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Evaluation of sour cherry varieties grown with environmental technology
39-41.

The evaluation of a produce is an important moment of predicting its success on the market. The general impression, which is decisive, when a consumer chooses to purchase the commodity, should be interpreted in more objective, measurable terms. Primary data have been collected on fresh fruits derived from different growing technologies by organ...oleptic tests and the data filled up in the forms are processed with correlation analysis. The components were: taste, aroma, flesh firmness. The coefficients of correlation showed that the rest of characters as the appearance, juiciness, and the sugar/acid ratio.

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Acceptance of artificial nesting sites by pollinating mason bees in commercial fruit plantations (Hymenoptera, Megachilidae: mixed Osmia cornuta and O. rufa population)
43-46.

During a four yeas long experiment a simple bee shelterswas found to be a propermethod to increase the size ofmixed natural populations of the early season Osmia cornuta and O. rufa under practical farm conditions. Instead of the number of pesticide applications the earliness of the flowering of the fruit species in the orchards was found to be... themost important factor in the rate of acceptance of reed as nestingmediumby Osmias in the bee shelter. This relationship was negative and highly significant (r = –0.829, p<0.001). This means that much higher acceptance of artificial nestingmedia in bee shelters and consequentlymuch higher population increase of the two early seasonmason bee species can be expected in orchards with early than with late flowering fruit species. Mixed orchards or early flowering orchards surrounded by other orchards falling in bloom later consecutively may also be much favourable to mason bees because they can find continuous food (pollen) supply there for a much longer time during their period of activity than in orchards planted with a single fruit species and being apart from orchards of other fruit species.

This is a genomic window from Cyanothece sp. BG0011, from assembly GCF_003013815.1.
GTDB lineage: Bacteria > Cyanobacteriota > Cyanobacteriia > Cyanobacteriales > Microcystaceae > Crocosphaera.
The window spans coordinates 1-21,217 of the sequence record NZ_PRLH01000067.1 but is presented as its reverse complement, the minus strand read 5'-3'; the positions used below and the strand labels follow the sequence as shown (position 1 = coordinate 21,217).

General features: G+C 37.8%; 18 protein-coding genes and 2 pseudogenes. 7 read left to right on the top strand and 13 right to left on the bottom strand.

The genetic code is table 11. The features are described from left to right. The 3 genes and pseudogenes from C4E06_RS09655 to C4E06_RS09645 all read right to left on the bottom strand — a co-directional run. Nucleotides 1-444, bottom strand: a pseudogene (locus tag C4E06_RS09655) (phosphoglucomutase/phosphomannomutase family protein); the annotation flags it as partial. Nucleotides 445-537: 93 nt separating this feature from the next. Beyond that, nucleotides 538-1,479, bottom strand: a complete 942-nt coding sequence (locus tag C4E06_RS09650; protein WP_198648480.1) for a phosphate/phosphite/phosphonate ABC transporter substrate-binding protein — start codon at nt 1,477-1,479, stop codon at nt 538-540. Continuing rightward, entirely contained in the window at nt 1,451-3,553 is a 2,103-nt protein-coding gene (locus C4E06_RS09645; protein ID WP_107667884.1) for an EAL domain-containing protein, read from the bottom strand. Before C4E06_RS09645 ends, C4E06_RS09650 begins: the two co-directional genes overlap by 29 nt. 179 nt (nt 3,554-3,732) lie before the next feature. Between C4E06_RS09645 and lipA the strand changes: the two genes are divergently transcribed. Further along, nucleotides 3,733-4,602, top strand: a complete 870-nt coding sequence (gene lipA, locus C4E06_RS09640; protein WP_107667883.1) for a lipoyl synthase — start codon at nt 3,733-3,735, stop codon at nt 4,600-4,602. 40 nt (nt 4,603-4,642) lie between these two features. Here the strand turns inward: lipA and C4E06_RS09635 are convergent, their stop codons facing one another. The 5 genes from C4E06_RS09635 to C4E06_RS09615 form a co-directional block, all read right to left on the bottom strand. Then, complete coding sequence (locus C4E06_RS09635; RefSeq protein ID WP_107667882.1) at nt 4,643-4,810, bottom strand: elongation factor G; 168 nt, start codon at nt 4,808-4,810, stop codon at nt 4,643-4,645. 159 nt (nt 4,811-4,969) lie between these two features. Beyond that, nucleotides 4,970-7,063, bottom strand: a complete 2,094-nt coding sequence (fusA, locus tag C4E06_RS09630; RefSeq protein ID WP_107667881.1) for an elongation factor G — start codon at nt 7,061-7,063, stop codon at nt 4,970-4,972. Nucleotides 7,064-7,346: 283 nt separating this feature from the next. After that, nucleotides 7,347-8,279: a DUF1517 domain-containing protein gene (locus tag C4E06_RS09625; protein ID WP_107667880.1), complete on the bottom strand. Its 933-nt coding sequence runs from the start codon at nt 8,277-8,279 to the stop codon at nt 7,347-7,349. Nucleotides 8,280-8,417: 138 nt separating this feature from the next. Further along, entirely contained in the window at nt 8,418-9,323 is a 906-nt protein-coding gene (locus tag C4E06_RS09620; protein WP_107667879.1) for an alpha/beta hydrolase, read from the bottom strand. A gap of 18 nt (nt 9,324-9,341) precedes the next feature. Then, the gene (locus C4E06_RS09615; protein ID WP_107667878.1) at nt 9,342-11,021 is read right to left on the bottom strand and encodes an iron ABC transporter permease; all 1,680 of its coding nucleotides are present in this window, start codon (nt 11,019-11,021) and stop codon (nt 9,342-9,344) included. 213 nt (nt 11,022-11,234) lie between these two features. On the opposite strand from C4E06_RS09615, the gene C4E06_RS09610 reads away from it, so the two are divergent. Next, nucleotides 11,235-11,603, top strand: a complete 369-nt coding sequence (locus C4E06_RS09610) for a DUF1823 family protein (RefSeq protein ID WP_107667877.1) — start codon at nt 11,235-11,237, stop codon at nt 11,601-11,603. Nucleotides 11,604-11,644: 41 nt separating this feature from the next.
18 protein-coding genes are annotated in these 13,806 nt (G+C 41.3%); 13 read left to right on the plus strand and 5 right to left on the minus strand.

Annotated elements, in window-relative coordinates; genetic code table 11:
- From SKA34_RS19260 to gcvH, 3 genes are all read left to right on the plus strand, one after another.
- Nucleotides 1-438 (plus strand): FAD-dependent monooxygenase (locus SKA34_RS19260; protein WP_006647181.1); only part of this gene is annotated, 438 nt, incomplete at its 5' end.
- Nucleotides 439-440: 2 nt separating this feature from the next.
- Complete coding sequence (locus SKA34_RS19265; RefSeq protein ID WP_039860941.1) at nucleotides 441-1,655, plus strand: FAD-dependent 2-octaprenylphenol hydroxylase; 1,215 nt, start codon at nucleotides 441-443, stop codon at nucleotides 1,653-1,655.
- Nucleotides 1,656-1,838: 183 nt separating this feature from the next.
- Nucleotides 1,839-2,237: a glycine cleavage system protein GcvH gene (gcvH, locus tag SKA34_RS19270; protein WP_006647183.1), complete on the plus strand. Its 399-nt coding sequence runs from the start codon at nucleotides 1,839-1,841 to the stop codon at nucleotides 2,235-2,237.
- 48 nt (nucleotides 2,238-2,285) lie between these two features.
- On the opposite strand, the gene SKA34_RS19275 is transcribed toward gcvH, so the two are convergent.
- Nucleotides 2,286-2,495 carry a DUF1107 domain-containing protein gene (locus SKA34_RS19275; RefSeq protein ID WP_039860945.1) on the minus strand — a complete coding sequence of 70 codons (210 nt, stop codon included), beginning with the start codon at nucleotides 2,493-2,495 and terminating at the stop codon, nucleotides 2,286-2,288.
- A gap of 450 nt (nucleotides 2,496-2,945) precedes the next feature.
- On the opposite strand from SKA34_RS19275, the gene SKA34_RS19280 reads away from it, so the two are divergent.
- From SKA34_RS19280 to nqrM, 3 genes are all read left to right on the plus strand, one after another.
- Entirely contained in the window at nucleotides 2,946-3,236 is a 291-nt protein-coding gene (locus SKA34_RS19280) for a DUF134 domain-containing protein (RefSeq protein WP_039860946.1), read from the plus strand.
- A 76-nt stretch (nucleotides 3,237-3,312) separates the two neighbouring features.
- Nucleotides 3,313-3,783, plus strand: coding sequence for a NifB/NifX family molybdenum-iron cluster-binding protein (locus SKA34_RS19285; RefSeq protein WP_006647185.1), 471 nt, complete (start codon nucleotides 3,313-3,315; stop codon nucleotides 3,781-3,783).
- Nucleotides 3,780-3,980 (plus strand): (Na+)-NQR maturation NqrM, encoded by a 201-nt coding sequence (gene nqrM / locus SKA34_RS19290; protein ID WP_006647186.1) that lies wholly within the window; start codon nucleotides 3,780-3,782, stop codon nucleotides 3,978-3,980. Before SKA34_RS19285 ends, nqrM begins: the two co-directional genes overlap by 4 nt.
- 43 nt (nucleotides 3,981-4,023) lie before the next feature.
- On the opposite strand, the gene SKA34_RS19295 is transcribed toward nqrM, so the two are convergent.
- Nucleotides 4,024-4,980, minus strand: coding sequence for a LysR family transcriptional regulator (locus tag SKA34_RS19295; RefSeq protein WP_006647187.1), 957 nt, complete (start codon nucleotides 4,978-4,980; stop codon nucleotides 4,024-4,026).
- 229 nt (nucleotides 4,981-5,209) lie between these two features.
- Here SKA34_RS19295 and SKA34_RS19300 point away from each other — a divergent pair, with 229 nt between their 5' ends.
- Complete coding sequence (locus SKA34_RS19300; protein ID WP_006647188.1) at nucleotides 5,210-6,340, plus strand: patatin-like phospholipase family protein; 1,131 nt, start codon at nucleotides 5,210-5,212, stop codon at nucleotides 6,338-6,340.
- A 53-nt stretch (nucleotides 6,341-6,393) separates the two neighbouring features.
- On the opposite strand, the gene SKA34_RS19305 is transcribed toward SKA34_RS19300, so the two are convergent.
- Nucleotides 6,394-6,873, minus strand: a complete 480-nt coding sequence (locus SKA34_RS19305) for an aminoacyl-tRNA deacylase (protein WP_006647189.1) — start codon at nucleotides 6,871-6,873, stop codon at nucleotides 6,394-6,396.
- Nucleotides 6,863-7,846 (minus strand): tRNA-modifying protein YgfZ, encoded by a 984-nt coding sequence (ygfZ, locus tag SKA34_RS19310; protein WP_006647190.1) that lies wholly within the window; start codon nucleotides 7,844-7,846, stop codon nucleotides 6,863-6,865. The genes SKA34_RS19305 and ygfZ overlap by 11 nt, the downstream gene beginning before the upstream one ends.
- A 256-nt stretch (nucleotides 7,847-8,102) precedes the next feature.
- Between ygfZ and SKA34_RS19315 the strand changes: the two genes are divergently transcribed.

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Flower production of apple varieties grown by different environmental technologies
47-49.

The flower production of four apple varieties have been observed grown in integrated and in ecological growing technologies during the spring of 2010. The trees produced in the last year (2009) nearly similar yields, so the effect of the technologies may causen differences in the production of flowers. According to our results, the ecological t...echnology produced higher flower densities in the majority of variables, which was in relation with the vigor, branching and thickening of the trunks. The varieties observed displayed substantial differences in the appearance of fruiting structures of different age on the branches. This information may prove to be essential for the decisions to be made in timing and severity at the pruning operations.

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Training and maintaining spindle crowns in cherry production
51-53.